Having dinner with your significant other's family can be stressful even under the best of circumstances. Add to that the Goldbergs' endless quirks, and you've got a veritable meal maelstrom in "Dinner with the Goldbergs," which centers on Erica's boyfriend, Geoff. His plan to surprise Erica with a family dinner at Beefsteak Charlie's (an '80s mainstay that no longer exists) for her birthday goes off the rails in the best way possible for viewers. From Murray forcing the family to share a single soda, to Beverly's refusal to abide by menu constraints, to the waiters losing their minds, it's one gut-buster after another.

The writing works in part because anyone who's dined out with a big family probably has similar stories. Pops' faux pas, however, might be the funniest. He totally ditches the Goldberg family and schmoozes with strangers, who are too polite (or too shell-shocked) to ask the elderly gentleman to butt out.

Eventually, it's more than Geoff can take, and the sweet boyfriend goes on a tirade for the ages, tearing into each member of the family in turn. The audience feels for Geoff in this moment and is relieved that his frustration is finally released. And even though he leaves hungry because all Murray let him order was soup, he does earn the family's respect for calling them out.

6. Even when Erica's right, she's wrong (Season 2, Episode 14)

Erica often is the primary boundary-tester of the Goldberg siblings, so it works brilliantly when the script is flipped and she is stuck in the role of the uptight sister in "Barry Goldberg's Day Off." In this episode, Barry and Adam ditch school — and of course, there's no better role model in that department than Ferris Bueller. The brothers' adventures mirror the movie, though they discover that re-creating the Bueller magic is easier said than done.

The funniest arc in the episode is Erica's; she can't win even when she's on the right side of parental law. Seething after learning her brothers are skipping school, she leans hard into the Jennifer Grey role, which totally backfires. When Erica gets a hold of her mother to narc on her brothers, Beverly surprisingly shouts down her daughter, leading to a side-splitting phone-slamming contest. And when the eldest Goldberg visits the police station to report Pops' car stolen — not knowing someone has actually stolen it — her revenge plot lands her on a couch to await questioning. Next to her on said couch? Well, the cracking knuckles are a dead giveaway for a certain actor reprising his outlaw role from "Ferris Bueller."

"Drugs?" Charlie Sheen asks, cracking his knuckles. "Thank you, no, I'm good," Erica responds, kicking off the recreation of a classic comedic conversation from the 1986 film. After Sheen dispenses some useful — and familiar — advice, an officer tells him he's free to go.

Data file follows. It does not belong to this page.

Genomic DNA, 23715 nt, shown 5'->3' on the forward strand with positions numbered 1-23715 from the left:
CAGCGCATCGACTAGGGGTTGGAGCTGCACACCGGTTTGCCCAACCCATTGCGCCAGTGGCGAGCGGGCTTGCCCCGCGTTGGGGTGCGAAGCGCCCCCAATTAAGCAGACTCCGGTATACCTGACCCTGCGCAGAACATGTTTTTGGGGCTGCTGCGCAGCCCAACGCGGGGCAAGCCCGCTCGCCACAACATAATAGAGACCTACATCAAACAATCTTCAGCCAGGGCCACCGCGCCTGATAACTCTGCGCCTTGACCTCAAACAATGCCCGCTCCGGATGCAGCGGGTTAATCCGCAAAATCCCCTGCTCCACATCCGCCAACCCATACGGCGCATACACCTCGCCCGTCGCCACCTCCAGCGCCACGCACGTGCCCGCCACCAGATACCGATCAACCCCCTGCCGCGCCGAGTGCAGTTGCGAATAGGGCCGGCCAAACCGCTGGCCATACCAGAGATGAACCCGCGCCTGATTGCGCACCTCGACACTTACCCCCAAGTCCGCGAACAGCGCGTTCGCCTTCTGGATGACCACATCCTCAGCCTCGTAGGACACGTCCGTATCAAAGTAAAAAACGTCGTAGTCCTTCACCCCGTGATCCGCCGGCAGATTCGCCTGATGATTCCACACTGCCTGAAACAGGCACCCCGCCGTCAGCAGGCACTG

"It's about time," he says. "Feels like I've been sitting here for 30 f***ing years!" A predictable line? Perhaps. Yet absolutely worth the wait.

5. Change is ... good? (Season 6, Episode 2)

When Rowan Blanchard, who played Adam's high school girlfriend Jackie Geary, left the show, she was replaced by Alexis G. Zall. The writers used it as an opportunity to reinvent Adam temporarily while borrowing from "Grease."

In "You Got Zuko'd," Jackie returns from a summer in New York having, ahem, changed considerably. Adam's friends and father convince him he needs to change as well if he's going to stay in Jackie's league. He visits the local punk store, then shows up to school the next day with platinum blond hair, a studded vest, and ripped jeans. Think Billy Idol if he had needed glasses to correct a lazy eye. Amplifying his new persona, Adam agrees to drag-race school bad boy Johnny Atkins.

Oh, but it gets worse. Adam shows up to the race with orange hair, cutoff jean shorts, and winter gloves, with Pops asleep in the family station wagon. We'll just leave that information there, as Adam's own explanations are priceless. As for the race itself, Jackie and the other students in attendance are blown away ... by how slowly it unfolds. Johnny, having run out of gas because he revved his engine for the crowd, pushes his mom's Celica most of the way. Adam, the back of the station wagon screeching as it drags on the pavement, manages to out-crawl Atkins to the finish line — only to learn Jackie is displeased by the whole display.

Adam and Jackie do reconcile toward the end of the episode, though she gets in one last zinger: "I certainly never asked you to cut your jeans into Daisy Dukes."

4. 'I'm Batman!' (Season 4, Episode 20)

In "The Dynamic Duo," Adam is over the moon about the release of the new "Batman" movie. Everything about this episode's cold open works flawlessly, starting with Murray channeling Adam West from the 1960s TV show. Adam Goldberg, however, is simply confused, to which his dad incredulously responds, "Your inability to identify this spot-on impression is downright criminal." (Honestly, simply reading the line on the screen does not do the bit justice.)